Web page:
Obama did little to stop the arterial bleeding.
I still think that Obama’s Debacle in Denver is too much to overcome. This was his best format to gain ground – and he didn’t. His performance and the performance of Smirkin’ Joe last week gave all the hard-core Donks a tingle up their respective legs but I don’t think it will change the trend of a shift to Romney. Too little, too late – especially with the last debate looming, one focused on foreign policy. This last one promises to be a disaster for Obama, putting on display the most recent examples of his failures in the Middle East, his flagging support of Israel and the fecklessness of his policy of “leading from behind”.
There also will be another potential hit to the Obama campaign when the October unemployment numbers are released on the Friday before the election (November 2nd). It is entirely possible that the number will go back above 8% as people go back to looking for seasonal work in retail, don’t find work and the “household employment” numbers “normalize”.
Still predicting a landslide…all signs point to a 1980 redux.
As I expected, Crowley was awful, looking and acting like Kathy Bates from the 1990 movie, Misery. She often lost control of the debate and when she did, she inevitably regained it by stopping Romney and not Obama.
She cut Romney off on Benghazi when he was clearly correct, later changing her tune but stealing a dramatic, and possibly game changing, moment. She will be proven wrong…oops, she already has admitted she was wrong.
Worst moment of the event: when these “undecided” voters clapped for Obama – that kind of did in any thoughts that these were really “undecided” voters.
Romney was strong on the economy but I think missed a couple of important opportunities to bring up the lack of a budget for three years and the Democrat’s involvement in the economic crash.
I said during the primaries that this was going to be an election on the economy and Romney hit it out of the park on that subject while Obama still tried to ignore the past four years and talk about gauzy, soft-focused visions of skittle-shitting unicorns at some point in the future.
I liked Democrat Kirsten Power’s tweet (via Legal Insurrection):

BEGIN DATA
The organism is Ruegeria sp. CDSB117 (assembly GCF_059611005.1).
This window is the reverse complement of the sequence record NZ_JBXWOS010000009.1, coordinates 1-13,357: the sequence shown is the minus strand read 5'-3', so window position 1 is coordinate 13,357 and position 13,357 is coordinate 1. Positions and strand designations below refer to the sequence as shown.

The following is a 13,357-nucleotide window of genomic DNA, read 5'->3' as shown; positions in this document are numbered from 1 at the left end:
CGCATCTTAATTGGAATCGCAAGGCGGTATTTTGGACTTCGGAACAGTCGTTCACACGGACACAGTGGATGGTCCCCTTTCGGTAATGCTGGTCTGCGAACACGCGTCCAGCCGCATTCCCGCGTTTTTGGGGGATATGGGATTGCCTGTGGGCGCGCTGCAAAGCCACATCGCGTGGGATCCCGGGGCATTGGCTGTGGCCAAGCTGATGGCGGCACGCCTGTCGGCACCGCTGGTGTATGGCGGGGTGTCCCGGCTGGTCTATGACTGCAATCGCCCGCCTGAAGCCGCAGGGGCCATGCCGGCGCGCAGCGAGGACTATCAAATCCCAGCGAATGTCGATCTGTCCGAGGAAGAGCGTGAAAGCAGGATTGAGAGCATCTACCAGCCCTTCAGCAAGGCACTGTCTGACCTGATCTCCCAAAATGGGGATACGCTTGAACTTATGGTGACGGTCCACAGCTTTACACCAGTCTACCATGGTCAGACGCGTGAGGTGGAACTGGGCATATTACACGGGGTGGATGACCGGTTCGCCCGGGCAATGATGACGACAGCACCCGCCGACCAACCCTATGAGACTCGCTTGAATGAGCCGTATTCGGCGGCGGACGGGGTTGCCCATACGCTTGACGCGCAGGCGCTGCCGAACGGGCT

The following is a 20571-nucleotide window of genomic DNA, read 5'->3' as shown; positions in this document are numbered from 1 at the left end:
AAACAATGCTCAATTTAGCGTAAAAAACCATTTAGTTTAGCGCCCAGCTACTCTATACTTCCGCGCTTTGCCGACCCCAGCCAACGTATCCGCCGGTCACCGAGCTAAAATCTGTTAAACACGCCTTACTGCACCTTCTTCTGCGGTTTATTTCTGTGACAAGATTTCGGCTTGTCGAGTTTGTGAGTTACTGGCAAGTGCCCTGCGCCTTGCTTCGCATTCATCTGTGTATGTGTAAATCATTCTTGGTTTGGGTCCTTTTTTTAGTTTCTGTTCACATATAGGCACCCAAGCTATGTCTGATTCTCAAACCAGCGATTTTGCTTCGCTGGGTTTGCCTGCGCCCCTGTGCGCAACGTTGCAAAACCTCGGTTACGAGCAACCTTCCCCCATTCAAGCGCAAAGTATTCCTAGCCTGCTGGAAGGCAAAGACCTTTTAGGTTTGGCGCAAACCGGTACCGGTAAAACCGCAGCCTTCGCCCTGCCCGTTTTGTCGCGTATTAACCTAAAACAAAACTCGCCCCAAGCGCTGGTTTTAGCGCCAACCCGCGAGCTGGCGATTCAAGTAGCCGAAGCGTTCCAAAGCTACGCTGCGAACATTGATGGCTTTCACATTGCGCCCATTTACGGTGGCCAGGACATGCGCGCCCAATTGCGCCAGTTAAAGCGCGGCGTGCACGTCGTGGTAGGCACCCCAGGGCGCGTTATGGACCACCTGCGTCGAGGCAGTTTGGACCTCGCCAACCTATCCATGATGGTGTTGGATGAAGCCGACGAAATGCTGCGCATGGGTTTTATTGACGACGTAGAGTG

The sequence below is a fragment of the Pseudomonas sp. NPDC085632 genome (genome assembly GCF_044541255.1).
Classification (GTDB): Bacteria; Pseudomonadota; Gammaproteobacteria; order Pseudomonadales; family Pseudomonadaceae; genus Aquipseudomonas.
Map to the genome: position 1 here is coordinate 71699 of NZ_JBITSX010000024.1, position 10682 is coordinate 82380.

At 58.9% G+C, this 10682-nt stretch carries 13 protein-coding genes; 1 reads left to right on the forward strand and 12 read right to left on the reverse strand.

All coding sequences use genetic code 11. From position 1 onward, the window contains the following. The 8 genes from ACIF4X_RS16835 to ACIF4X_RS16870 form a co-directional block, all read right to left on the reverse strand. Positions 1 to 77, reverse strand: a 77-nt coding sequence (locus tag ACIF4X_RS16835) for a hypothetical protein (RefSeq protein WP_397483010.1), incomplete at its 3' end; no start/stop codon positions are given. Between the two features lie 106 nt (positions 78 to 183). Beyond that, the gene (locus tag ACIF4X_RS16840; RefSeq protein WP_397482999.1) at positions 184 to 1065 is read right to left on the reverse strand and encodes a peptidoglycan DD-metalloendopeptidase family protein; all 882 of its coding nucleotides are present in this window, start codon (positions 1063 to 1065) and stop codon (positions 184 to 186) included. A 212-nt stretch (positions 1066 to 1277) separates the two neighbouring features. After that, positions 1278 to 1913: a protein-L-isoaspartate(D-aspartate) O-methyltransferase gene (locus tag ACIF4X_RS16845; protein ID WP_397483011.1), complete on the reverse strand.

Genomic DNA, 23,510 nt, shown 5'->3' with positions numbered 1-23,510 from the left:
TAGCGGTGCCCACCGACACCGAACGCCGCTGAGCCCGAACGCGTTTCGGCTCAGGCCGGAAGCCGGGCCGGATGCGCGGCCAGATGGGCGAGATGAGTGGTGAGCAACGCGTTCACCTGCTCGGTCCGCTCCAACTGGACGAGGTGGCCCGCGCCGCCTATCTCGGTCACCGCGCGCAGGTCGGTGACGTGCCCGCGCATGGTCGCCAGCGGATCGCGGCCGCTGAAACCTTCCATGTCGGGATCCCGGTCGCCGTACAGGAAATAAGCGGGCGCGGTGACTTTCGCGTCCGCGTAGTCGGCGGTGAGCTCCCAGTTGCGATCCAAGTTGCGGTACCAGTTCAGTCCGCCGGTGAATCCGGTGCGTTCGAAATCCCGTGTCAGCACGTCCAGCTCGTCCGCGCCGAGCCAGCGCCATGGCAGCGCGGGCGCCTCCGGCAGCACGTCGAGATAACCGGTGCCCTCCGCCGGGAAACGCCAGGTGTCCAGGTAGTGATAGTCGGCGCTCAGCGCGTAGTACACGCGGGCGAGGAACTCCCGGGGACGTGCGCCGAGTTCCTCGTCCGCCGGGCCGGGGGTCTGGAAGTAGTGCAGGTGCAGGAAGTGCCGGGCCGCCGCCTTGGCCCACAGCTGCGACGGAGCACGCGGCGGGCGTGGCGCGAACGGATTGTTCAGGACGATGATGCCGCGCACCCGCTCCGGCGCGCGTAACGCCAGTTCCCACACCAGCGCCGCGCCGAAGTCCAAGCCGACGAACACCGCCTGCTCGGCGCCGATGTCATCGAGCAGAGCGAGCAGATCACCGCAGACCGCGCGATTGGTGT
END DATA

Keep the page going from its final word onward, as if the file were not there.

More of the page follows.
Ace at AOSHQ pretty much sums up my feelings on the debate – Obama a slight win on style points (compared to the first debate, all he had to do was show signs of life to do better) and Romney a decisive win on the points that matter to voters – the economy, energy and jobs.
You [k]now, as far as “Debate Winner” it’s pretty close with those registered voters. CBS gives it to Obama, among registered voters 37-30. CNN’s registered voters gives it to Obama 46-39.
But on actual issues — the ones that will determine this election — Romney destroyed him.
CNN’s focus group claimed they thought Obama “won.” They had it something like 14 for Obama, 15 draw, 6 Romney.
But even that group said this– on the question of “Who offers a better vision for the future?,” Romney edged Obama 18-17.
Now that’s very slim. I wouldn’t read too much into that.
But consider: More people think Romney presents a better vision for the future — the quickest possible shorthand for “who should be President?” — and yet he didn’t “win” the debate?
You always have to question what the criteria people are employing when you ask them who “won.” I think people are rating the performance. And narrowly saying, onperformance, it was a close thing, but edge to Obama.
But ask about who actually reached them on the most important issues, and it’s Romney, all the way.
So they seem to be distinguishing between performance and substance.
Romney wins the substance, pretty clearly.
I’ll take it. And give Obama his charity performance points.